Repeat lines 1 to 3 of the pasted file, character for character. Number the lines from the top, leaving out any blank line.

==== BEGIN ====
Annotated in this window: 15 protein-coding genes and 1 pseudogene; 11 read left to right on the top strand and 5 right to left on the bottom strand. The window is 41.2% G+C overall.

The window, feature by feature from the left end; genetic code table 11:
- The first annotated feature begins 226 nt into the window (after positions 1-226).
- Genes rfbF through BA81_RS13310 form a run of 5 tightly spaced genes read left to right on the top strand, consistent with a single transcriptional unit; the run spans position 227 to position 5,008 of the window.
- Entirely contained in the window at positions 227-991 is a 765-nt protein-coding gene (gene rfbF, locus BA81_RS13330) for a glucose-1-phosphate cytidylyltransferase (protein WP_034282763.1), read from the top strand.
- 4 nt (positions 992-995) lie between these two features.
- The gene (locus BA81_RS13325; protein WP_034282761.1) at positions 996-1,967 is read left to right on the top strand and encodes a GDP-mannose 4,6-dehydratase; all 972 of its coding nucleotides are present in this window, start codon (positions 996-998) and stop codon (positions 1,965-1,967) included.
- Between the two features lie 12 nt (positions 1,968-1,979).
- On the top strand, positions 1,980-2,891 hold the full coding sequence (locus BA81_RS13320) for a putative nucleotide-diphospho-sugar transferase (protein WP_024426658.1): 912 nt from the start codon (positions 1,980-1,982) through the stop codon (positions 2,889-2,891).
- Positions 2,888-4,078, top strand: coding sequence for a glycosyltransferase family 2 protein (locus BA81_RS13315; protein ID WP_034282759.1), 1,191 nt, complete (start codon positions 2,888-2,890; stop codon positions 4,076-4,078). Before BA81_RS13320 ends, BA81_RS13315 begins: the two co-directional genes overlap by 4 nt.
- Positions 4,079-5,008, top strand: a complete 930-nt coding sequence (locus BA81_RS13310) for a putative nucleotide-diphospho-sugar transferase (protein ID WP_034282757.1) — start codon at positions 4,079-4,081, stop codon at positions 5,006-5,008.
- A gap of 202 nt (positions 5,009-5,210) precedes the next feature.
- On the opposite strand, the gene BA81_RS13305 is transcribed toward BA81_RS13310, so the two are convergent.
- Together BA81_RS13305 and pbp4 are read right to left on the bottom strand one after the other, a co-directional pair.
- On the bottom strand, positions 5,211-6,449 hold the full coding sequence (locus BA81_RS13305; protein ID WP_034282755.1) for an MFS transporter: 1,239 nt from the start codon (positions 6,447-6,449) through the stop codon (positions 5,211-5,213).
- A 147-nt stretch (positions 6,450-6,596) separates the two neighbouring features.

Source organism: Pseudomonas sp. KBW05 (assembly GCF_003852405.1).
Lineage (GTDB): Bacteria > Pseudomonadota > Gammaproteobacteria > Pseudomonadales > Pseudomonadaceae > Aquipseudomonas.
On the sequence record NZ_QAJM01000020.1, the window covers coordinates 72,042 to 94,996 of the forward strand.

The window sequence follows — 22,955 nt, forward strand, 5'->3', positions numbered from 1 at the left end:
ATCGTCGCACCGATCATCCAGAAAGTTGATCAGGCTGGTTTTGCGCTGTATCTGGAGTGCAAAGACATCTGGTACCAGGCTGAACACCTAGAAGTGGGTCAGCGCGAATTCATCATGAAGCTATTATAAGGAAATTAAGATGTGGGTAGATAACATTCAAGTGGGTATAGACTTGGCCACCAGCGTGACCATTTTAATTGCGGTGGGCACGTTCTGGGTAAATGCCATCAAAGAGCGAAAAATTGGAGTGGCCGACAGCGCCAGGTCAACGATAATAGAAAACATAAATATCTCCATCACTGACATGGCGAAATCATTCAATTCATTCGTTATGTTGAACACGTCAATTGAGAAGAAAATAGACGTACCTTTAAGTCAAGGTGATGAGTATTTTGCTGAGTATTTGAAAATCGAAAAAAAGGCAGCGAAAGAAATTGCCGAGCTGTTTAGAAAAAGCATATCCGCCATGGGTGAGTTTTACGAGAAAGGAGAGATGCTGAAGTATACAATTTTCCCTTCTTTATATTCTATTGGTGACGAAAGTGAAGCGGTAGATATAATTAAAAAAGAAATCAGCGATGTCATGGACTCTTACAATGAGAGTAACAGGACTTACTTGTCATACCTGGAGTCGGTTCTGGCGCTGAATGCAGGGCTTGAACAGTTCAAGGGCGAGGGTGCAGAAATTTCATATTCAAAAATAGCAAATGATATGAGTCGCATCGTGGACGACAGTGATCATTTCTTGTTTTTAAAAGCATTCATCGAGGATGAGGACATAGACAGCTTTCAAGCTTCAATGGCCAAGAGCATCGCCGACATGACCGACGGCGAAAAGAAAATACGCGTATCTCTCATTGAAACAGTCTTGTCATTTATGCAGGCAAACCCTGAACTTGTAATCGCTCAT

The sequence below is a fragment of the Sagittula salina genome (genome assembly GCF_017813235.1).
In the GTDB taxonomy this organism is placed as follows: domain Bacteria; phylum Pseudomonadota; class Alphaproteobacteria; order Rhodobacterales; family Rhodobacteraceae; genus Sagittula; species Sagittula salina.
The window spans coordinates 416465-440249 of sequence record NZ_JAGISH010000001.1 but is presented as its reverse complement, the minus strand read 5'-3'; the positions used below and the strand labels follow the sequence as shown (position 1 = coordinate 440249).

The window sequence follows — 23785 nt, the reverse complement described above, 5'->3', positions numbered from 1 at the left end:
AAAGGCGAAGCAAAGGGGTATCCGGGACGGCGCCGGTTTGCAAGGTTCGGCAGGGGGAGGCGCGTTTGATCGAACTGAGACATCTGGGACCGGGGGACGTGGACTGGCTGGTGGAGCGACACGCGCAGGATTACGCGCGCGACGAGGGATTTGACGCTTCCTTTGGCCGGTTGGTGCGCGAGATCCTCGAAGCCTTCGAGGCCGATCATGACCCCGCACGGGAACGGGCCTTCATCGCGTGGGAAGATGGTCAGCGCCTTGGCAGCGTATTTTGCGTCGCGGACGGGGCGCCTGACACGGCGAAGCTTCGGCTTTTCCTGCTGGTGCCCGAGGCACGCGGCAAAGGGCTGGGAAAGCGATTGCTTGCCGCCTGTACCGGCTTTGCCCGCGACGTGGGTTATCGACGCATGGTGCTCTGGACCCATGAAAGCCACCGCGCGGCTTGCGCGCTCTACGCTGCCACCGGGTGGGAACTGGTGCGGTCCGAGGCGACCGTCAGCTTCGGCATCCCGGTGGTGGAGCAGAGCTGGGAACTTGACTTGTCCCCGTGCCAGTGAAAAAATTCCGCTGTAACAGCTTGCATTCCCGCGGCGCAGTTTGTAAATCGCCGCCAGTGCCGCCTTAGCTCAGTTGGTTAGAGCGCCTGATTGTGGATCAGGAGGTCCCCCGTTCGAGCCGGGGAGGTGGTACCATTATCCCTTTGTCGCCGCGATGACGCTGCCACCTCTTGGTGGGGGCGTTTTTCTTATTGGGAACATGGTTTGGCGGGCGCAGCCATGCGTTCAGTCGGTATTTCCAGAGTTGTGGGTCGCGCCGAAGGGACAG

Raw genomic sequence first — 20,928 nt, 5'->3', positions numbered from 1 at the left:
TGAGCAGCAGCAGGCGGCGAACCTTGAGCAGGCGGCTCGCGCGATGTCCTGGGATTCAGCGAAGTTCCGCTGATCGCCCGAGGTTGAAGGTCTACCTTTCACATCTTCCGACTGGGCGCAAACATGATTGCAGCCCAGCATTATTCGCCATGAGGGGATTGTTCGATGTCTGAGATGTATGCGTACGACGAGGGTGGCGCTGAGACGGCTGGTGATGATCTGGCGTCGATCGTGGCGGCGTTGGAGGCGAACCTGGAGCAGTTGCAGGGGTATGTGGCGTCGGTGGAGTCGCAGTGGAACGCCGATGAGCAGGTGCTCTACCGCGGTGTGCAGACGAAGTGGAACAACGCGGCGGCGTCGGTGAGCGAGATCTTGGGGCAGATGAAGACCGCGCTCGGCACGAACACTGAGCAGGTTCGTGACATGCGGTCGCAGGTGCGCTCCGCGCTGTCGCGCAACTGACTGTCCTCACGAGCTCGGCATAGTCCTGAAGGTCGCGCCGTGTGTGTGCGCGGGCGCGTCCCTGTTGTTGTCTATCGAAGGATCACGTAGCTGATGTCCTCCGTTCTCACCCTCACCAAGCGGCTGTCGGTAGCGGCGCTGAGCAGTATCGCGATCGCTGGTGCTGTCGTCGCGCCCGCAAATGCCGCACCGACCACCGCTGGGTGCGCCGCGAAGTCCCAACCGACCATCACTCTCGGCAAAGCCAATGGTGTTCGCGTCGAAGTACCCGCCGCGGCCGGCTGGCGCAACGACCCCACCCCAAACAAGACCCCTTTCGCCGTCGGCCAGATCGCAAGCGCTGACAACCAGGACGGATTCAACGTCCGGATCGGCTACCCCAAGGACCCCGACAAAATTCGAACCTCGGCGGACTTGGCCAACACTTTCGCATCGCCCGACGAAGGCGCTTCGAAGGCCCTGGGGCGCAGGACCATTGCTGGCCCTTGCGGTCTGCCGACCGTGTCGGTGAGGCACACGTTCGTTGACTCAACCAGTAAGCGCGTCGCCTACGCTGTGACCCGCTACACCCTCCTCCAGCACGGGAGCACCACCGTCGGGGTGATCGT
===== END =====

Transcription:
Annotated in this window: 15 protein-coding genes and 1 pseudogene; 11 read left to right on the top strand and 5 right to left on the bottom strand. The window is 41.2% G+C overall.

The window, feature by feature from the left end; genetic code table 11:
- The first annotated feature begins 226 nt into the window (after positions 1-226).